Bush reserves right to bypass torture ban in spending bill signing statement

[JURIST] A statement [JURIST document] made by President Bush when he signed the 2006 defense spending bill [JURIST report] last week allows Bush to bypass the law's ban on torture under his commander in chief powers, the Boston Globe reported Wednesday. A senior administration official told the Globe that Bush's comments could be used to justify the torture of a terror detainee under extreme circumstances, such as a "ticking bomb" scenario. The spending bill contains the Detainee Treatment Act of 2005, which incorporates the so-called McCain Amendment [JURIST document] banning the cruel and inhumane treatment of detainees and the so-called Graham-Levin Amendment [JURIST document], limiting habeas jurisdiction for claims by enemy combatants. In his signing statement, a routine document that explains the President's interpretation of new law, Bush said:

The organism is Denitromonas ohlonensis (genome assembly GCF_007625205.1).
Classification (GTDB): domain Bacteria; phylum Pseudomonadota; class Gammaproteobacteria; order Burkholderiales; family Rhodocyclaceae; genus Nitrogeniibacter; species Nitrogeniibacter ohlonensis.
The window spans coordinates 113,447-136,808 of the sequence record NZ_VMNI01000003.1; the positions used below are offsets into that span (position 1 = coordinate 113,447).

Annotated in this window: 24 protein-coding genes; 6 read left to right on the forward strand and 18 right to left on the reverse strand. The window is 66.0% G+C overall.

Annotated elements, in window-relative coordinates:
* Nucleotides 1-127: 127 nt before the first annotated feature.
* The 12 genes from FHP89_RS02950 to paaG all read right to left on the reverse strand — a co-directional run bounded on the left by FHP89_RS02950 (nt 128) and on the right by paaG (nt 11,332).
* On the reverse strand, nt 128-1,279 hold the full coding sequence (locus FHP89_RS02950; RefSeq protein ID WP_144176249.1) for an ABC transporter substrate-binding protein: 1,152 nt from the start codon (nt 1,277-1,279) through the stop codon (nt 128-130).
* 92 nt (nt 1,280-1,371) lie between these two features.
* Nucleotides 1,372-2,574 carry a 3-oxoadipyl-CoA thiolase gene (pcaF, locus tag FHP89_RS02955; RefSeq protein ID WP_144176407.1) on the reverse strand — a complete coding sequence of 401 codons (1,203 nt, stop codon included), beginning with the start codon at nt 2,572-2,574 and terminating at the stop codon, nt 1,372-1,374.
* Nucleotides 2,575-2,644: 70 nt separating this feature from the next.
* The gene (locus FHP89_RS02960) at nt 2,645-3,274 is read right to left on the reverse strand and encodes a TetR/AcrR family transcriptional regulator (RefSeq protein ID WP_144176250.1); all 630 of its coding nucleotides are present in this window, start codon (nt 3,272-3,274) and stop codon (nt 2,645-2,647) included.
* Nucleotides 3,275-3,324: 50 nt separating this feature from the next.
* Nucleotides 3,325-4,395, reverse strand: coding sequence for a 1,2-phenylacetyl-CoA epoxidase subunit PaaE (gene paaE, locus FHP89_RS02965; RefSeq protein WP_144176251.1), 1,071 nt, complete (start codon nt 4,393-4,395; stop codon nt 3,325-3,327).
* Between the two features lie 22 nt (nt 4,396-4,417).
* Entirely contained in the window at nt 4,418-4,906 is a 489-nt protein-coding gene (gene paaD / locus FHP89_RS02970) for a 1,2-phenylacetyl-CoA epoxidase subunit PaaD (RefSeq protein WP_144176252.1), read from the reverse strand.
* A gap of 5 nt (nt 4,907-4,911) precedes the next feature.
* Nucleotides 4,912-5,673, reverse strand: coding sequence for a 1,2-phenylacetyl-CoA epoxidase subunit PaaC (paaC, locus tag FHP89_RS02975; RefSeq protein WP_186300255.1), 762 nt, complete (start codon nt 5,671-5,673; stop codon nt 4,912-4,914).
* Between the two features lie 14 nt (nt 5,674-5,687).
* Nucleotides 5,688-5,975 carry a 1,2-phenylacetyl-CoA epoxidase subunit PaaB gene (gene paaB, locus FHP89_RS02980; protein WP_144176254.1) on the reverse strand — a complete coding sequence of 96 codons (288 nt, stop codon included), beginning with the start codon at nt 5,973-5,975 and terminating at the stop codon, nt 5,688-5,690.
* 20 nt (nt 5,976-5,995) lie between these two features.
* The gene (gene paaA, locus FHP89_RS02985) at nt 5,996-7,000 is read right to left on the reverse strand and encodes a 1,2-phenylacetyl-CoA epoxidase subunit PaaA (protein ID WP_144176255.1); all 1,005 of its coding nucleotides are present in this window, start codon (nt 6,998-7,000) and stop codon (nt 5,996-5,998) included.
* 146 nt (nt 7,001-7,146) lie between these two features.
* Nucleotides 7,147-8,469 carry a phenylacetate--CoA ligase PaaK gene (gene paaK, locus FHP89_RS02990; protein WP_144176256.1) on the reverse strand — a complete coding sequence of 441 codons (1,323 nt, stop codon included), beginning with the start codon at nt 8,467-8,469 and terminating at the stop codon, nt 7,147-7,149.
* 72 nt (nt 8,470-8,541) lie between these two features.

The executive branch shall construe Title X in Division A of the Act, relating to detainees, in a manner consistent with the constitutional authority of the President to supervise the unitary executive branch and as Commander in Chief and consistent with the constitutional limitations on the judicial power, which will assist in achieving the shared objective of the Congress and the President, evidenced in Title X, of protecting the American people from further terrorist attacks. Further, in light of the principles enunciated by the Supreme Court of the United States in 2001 in Alexander v. Sandoval, and noting that the text and structure of Title X do not create a private right of action to enforce Title X, the executive branch shall construe Title X not to create a private right of action.
The official who talked to the Globe explained that the administration considers the McCain Amendment to be good law [JURIST report], but that Bush meant to reserve the right to use harsher methods if national security was at stake. The official was quoted as saying that "the president has the obligation to follow this law, [but] he also has the obligation to defend and protect the country as the commander in chief, and he will have to square those two responsibilities in each case." Wednesday's Boston Globe has more.

 

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